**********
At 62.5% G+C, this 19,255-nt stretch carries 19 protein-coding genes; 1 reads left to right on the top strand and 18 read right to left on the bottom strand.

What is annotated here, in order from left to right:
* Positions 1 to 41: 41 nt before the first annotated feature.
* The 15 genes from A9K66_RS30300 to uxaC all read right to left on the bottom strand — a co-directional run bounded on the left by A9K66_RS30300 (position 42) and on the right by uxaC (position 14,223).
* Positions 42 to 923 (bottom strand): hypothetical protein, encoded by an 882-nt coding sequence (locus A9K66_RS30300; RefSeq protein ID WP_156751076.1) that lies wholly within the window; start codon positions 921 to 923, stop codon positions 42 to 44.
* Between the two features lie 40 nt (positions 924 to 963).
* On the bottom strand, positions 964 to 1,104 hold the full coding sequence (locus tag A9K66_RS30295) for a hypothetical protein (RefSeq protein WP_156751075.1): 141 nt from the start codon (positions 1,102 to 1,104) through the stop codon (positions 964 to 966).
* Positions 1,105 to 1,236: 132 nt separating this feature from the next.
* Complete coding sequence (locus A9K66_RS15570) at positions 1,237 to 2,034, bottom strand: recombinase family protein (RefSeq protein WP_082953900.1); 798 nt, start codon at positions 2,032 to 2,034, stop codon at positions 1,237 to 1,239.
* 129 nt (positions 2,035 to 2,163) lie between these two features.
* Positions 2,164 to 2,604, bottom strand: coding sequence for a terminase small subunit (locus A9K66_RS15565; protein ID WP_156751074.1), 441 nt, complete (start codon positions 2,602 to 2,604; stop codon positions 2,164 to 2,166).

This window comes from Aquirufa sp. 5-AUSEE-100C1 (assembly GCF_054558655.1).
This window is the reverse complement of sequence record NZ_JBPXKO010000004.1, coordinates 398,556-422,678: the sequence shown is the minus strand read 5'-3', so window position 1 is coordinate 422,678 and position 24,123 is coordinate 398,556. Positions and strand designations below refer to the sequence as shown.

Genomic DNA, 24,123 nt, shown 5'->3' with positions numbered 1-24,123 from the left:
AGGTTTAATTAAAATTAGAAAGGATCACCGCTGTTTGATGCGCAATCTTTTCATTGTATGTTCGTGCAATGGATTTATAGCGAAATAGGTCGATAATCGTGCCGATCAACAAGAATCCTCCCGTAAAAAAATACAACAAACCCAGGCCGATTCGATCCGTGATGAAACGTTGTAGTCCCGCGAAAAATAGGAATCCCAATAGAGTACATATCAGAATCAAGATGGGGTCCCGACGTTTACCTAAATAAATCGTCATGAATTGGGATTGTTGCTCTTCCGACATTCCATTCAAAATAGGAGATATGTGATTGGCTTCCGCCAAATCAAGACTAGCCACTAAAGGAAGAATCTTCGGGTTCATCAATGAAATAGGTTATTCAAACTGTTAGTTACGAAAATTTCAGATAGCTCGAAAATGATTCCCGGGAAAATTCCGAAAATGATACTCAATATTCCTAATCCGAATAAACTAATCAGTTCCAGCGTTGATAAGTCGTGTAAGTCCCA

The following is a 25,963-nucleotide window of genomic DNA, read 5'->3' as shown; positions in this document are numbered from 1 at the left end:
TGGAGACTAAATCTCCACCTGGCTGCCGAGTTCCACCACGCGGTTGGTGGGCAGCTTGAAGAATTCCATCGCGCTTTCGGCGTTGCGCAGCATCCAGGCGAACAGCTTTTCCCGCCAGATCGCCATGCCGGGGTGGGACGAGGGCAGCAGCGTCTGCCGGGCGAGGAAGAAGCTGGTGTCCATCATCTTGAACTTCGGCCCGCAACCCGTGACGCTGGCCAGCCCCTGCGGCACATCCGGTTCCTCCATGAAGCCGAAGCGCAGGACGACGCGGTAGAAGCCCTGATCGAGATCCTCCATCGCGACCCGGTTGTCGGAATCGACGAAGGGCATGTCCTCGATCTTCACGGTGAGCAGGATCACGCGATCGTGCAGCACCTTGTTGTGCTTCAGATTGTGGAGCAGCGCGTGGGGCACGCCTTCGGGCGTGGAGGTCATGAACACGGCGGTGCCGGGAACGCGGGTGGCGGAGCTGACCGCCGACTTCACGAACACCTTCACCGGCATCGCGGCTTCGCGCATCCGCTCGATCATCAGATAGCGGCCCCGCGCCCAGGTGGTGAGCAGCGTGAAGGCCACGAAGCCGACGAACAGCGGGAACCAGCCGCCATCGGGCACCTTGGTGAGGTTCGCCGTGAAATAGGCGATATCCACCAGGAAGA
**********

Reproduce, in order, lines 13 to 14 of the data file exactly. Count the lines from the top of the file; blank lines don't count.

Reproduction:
This window is the reverse complement of sequence record NZ_JBPXKO010000004.1, coordinates 398,556-422,678: the sequence shown is the minus strand read 5'-3', so window position 1 is coordinate 422,678 and position 24,123 is coordinate 398,556. Positions and strand designations below refer to the sequence as shown.

Genomic DNA, 24,123 nt, shown 5'->3' with positions numbered 1-24,123 from the left: